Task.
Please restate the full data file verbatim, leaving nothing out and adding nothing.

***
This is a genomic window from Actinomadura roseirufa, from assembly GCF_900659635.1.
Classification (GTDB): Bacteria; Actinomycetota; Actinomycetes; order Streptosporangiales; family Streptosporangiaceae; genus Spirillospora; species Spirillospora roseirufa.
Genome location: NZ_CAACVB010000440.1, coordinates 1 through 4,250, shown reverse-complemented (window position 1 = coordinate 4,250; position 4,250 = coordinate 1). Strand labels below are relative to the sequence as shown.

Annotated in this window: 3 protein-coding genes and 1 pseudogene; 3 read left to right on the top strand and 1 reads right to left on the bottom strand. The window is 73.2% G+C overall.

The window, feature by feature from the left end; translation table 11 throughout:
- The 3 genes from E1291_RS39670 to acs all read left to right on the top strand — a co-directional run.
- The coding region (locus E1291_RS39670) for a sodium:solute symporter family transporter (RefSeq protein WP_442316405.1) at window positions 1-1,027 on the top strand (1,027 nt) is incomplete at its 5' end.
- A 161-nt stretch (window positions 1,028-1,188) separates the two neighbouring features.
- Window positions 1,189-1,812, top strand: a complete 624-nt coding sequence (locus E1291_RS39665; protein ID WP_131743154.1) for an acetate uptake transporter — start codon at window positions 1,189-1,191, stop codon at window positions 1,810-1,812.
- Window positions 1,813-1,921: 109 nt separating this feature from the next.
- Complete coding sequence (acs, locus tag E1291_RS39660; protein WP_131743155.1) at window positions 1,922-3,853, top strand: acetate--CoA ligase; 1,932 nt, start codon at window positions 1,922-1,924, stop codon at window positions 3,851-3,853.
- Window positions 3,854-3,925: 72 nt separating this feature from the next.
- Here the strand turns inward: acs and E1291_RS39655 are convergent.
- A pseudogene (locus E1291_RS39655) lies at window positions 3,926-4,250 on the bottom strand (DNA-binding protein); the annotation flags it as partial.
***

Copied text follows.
This is a genomic window from Actinomadura roseirufa, from assembly GCF_900659635.1.
Classification (GTDB): Bacteria; Actinomycetota; Actinomycetes; order Streptosporangiales; family Streptosporangiaceae; genus Spirillospora; species Spirillospora roseirufa.
Genome location: NZ_CAACVB010000440.1, coordinates 1 through 4,250, shown reverse-complemented (window position 1 = coordinate 4,250; position 4,250 = coordinate 1). Strand labels below are relative to the sequence as shown.

Annotated in this window: 3 protein-coding genes and 1 pseudogene; 3 read left to right on the top strand and 1 reads right to left on the bottom strand. The window is 73.2% G+C overall.

The window, feature by feature from the left end; translation table 11 throughout:
- The 3 genes from E1291_RS39670 to acs all read left to right on the top strand — a co-directional run.
- The coding region (locus E1291_RS39670) for a sodium:solute symporter family transporter (RefSeq protein WP_442316405.1) at window positions 1-1,027 on the top strand (1,027 nt) is incomplete at its 5' end.
- A 161-nt stretch (window positions 1,028-1,188) separates the two neighbouring features.
- Window positions 1,189-1,812, top strand: a complete 624-nt coding sequence (locus E1291_RS39665; protein ID WP_131743154.1) for an acetate uptake transporter — start codon at window positions 1,189-1,191, stop codon at window positions 1,810-1,812.
- Window positions 1,813-1,921: 109 nt separating this feature from the next.
- Complete coding sequence (acs, locus tag E1291_RS39660; protein WP_131743155.1) at window positions 1,922-3,853, top strand: acetate--CoA ligase; 1,932 nt, start codon at window positions 1,922-1,924, stop codon at window positions 3,851-3,853.
- Window positions 3,854-3,925: 72 nt separating this feature from the next.
- Here the strand turns inward: acs and E1291_RS39655 are convergent.
- A pseudogene (locus E1291_RS39655) lies at window positions 3,926-4,250 on the bottom strand (DNA-binding protein); the annotation flags it as partial.